WORDPLAY | 5 Artist in 5 Minutes

5 Artists: Word Art. Hey everyone! I want to try something different and start making a weekly video where I share 5 artists whose work share a common theme. This week’s theme is text in art.

  1. Let’s start off with the work of Tracy Emin, which is a an English artist, part of a group called the Britartist or Young British Artists. In 1997 she showed her work Everyone I Have Ever Slept With 1963-1995. It was a blue tent appliqued with the names of everyone she has slept with. This included sexual partners, but also relatives she slept with as a child, her twin brother and her two aborted children.
Inside on the floor of the tent was the text, "With myself, always myself, never forgetting" Despite the fact that the title invites misinterpretation, and there’s often more conversations about sexuality, the piece is rather more about intimacy. In 2004, the tent was destroyed in a fire at the East London Momart warehouse. Emin has since refused to recreate it.
  1. Barbara Kruger’s work is one that is instantly identifiable. She’s an American conceptual artist, where much of her work consists of black and white photographs overlaid with captions in white-on-red Futura Bold Oblique or Helvetica Ultra Condensed font.
She uses phases with pronouns such as “You” “your” “I” “we” and “they” to address cultural constructs of power, identity and sexuality. If her work looks familiar but you’ve never heard of her, you might be thinking of Shepard Fairey’s OBEY and Supreme logo. Kruger was a huge influence to the street artist, and was attracted to how her work commands your attention.
  1. Mel Bochner in an American conceptual artist. His paintings explore the meaning of a single word, listing synonyms with paint on canvas.
These large, colorful paintings may look more autogenerated, like a thesaurus, but also some are more humorous lists that lead to slang and curses. They’re hand painted, with intentional smears and drips, but hyphens break the word randomly. Sometimes the colors are harder to discern, forcing the view to take a closer look.
  1. Ron Terada is a Canadian-based artist whose work adapts signs: gallery signage, posters, brochures and exhibition soundtracks, in order to question the statements of cultural institutions. Often there’s allusions to past art historical figures and popular culture to reflect on familiar narratives, such as aspiration and failure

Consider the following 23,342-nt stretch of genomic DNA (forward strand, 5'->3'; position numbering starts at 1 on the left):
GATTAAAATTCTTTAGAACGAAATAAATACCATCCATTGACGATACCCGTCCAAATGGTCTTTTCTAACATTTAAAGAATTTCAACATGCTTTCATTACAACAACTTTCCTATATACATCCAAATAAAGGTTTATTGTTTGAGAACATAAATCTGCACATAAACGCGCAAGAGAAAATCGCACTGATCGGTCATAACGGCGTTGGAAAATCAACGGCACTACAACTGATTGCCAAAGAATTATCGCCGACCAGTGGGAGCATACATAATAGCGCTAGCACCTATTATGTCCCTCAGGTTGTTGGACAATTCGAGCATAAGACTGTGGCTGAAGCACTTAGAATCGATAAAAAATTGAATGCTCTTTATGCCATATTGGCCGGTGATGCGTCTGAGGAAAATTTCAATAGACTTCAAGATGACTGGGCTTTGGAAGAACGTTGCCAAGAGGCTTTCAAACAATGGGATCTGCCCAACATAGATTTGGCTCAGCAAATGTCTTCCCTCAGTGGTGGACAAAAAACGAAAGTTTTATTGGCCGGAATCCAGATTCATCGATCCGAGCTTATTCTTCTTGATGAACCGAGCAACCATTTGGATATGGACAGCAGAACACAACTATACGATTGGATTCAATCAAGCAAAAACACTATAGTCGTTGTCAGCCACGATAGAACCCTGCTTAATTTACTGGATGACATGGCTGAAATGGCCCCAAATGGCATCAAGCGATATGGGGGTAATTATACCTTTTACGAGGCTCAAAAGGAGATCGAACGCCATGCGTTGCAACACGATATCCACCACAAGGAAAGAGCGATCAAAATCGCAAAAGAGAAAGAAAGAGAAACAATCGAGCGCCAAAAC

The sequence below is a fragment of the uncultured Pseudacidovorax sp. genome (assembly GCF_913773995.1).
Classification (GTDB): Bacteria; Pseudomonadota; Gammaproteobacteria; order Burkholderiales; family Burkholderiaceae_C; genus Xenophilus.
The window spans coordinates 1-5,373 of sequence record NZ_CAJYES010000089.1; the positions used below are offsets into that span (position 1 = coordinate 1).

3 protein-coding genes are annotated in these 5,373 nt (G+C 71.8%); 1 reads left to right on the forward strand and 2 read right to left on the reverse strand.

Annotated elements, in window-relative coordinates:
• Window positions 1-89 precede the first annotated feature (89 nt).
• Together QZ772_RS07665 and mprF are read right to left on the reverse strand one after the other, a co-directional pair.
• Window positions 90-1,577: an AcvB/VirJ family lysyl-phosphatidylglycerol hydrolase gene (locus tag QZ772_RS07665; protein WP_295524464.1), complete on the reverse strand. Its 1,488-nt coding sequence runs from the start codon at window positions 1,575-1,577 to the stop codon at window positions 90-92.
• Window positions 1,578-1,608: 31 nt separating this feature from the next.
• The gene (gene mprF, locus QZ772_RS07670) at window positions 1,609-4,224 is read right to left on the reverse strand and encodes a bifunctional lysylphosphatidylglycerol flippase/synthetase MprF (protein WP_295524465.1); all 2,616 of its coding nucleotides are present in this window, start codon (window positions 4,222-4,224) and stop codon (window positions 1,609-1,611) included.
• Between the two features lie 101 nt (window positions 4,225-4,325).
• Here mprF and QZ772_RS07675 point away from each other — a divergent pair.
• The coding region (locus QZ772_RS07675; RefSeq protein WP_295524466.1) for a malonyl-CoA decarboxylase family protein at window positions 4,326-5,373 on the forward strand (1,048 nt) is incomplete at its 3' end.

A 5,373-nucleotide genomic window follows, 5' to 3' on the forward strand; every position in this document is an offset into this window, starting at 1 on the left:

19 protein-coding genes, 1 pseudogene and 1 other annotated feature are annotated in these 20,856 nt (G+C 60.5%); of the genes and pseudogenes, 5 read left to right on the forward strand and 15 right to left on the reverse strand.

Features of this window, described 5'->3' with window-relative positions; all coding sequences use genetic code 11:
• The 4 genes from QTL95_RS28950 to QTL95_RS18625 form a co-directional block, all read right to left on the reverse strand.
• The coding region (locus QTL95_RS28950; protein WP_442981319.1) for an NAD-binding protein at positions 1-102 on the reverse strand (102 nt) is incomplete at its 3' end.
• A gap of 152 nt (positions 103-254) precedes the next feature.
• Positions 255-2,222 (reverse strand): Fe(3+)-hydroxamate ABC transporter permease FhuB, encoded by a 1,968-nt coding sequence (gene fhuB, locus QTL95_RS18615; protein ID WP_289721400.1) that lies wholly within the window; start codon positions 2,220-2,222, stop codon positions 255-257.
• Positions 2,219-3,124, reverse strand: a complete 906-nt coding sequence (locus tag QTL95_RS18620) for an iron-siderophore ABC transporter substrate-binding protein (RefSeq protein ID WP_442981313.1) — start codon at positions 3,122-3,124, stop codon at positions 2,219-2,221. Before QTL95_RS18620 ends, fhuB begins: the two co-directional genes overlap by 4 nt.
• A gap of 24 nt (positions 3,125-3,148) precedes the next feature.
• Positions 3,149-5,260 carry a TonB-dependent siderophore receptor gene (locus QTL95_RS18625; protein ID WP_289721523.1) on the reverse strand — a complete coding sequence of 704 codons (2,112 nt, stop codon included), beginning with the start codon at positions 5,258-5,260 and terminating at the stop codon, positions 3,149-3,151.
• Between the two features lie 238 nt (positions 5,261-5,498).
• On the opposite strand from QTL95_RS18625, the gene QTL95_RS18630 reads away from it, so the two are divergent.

His works are very self-aware, he draws on his own position as a Japanese-Canadian artist to measure his his own self-worth, self-esteem and self-identification.
  1. Jenny Holzer is an American conceptual artist.
A contemporary of Barbara Kruger, Holzer  is mostly known for her large-scale public displays that include billboard advertisements, projections on buildings and other architectural structures, as well as illuminated electronic displays. Her first public works Truisms (1977-9) were first shown as anonymous  that she printed in black italic script on white paper, and wheat-pasted to buildings, walls and fences around Manhattan. She then printed them on posters, t-shirts and stickers and carved them into the stone of public benches. Her light projections of text became central to her practice in 1996. For a long time, she wrote the text herself, but since 1993, she’s been mainly working with texts written by others. Some include literary texts by great authors, but also other text from contexts, such as de-classified US Army documents from the war in Iraq. Themes often include human rights violations, violence, oppression, sexuality, feminism, power, war and death. Which she overlays on carefully selected locations.   I hope you enjoyed this video and found some new art work to look at. There’s a lot more artists that I didn’t include, for the sake of making a reasonably lengthy video. So let me know in the comment section below, which art pieces with worlds should I look at? I look forward to your recommendations! In addition, what do you think of this format for a video? I really want to incorporate a wider variety of artists. Of course I want to make full dedicated videos for certain artists like Andy Warhol or Picasso, but since a majority of Art History that we study in school has a Western, male-dominated narrative, it can be a bit limited. History doesn't run in a single line,  so I want a format to branch out and provide exposure to more narratives. While this one was mostly contemporary, and Western, I always want to cover more international artists and different time periods as well. I know this is not always going to be the case, and i will fail sometimes, and it’s also hard to find images or text about these artists, but I really want to learn more and share them with you! If you have any suggestions for the next “theme” Let me know!


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